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Jonathan Meyers

Jonathan Meyers’s Answers

3 total

  • Are there repercussions for not having court ordered discovery in on time.

    What happens to a party who was given a directive by a judge, in a court order,, to have certain discovery in by a certain date and the discovery is not in. Is the party in contempt of court and what will the judge do at a case management confer...

    Jonathan’s Answer

    It depends on a number of things, such as: (i) what kind of court are you in? (federal or state superior court?); (ii) what is the temperment of your judge?; (iii) what is the case about, and how important is the discovery you seek to proving an element of a claim or defense that is important to the case?; and (iv) how many times have you - or the judge - asked for the discovery?

    If a party fails to provide discovery, the judge could dismiss their claims, or strike their answer, or prevent them from taking a position, at trial, that they would have liked to take. Its also possible for a court to issue monetary sanctions on the delinquent party. Usually the more severe consequences are reserved for parties who intentionally withhold very important evidence, after have been asked to do so several times.

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  • Am I entitle to my missing weeks of pay?

    I am 10% of a LLC, my employment agreement states that the Company shall pay me a weekly salary. How ever its been three weeks I have not gotten paid, I decided enough is enough and told my partner I am done. Am I still entitle to my three weeks o...

    Jonathan’s Answer

    Most likely, yes, you are entitled to be paid. If its clear under the terms of your employment agreement that you are entitled to that pay, then you are. Moreover, even though you have a small ownership stake in the company, you may be entitled to further statutory guarantees of at least minimum wage (and possibly overtime pay), depending upon what your job duties were.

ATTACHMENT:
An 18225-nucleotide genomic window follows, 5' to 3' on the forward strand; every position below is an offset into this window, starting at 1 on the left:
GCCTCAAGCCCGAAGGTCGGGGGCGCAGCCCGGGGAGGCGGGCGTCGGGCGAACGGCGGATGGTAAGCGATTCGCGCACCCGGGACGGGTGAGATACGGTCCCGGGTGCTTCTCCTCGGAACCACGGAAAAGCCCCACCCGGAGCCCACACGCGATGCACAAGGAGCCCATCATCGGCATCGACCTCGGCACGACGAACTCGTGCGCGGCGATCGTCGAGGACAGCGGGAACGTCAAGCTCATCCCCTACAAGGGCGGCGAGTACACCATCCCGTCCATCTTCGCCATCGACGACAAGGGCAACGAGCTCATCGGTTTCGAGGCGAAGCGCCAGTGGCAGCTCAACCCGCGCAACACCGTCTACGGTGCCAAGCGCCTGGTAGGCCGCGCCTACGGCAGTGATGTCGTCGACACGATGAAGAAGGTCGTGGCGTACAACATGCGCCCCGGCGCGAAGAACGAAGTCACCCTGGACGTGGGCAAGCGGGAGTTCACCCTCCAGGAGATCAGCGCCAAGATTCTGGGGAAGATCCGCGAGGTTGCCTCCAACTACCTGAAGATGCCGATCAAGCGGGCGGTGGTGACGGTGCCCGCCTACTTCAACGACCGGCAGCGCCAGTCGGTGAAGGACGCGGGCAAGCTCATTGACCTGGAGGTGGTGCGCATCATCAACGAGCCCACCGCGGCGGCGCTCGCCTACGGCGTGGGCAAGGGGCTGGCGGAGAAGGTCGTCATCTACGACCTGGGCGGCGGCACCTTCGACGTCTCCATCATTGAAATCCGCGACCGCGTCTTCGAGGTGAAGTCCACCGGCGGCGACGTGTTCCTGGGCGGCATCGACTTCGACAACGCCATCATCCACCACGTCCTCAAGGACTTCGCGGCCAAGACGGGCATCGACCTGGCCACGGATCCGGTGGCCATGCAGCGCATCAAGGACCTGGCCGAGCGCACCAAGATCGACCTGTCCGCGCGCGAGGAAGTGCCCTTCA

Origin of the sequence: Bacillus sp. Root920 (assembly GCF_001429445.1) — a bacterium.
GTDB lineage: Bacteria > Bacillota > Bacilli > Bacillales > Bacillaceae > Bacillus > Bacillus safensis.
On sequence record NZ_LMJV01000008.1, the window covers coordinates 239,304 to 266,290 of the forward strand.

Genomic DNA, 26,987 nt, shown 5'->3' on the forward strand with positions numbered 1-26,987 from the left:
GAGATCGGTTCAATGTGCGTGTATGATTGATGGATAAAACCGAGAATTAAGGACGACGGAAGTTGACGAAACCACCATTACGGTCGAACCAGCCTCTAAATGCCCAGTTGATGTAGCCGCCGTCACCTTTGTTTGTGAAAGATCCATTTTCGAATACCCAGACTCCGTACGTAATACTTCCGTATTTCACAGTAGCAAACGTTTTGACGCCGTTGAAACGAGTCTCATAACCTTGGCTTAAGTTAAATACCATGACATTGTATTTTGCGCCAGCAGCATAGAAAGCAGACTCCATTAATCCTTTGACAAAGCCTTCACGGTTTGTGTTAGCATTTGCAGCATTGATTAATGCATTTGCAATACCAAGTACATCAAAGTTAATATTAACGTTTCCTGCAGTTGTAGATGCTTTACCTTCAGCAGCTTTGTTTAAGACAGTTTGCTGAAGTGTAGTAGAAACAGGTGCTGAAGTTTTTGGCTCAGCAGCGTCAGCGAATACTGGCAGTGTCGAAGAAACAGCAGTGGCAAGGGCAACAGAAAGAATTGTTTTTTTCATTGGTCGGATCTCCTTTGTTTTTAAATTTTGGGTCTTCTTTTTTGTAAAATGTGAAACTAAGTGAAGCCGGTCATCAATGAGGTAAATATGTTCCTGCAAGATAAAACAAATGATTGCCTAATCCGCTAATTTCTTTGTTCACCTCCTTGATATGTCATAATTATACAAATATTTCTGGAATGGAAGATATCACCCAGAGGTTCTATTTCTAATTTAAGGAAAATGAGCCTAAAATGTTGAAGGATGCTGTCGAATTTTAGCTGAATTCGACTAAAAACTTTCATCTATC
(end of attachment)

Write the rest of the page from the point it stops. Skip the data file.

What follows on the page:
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  • Can i get back pay for working over 40 hour on salary.

    I have been at my job alittle over two months. When i started we did what you would say Cleaned House. The empoyees that were there didn't do there jobs, took naps, and showed up late if at all. Anyways as Manger i was requiered to cover all if no...

    Jonathan’s Answer

    It depends. You may be entitled to overtime -- but you may not, depending upon whether you are exempt from the legal requirement to pay overtime. Some employees fall into classifications that make them exempt from overtime requirements. Since you describe yourself as a "manager," you may fall into one of the exemptions, such as the executive or professional exemption. However, job titles are not controlling when it comes to determining whether an employee is exempt under the law. The only way to know, with any degree of certainly, is to review your particular job duties with an employment attorney who is familiar with wage & hour law. If you are exempt, then, no, you are not entitled to overtime. If you are not exempt, then you are.

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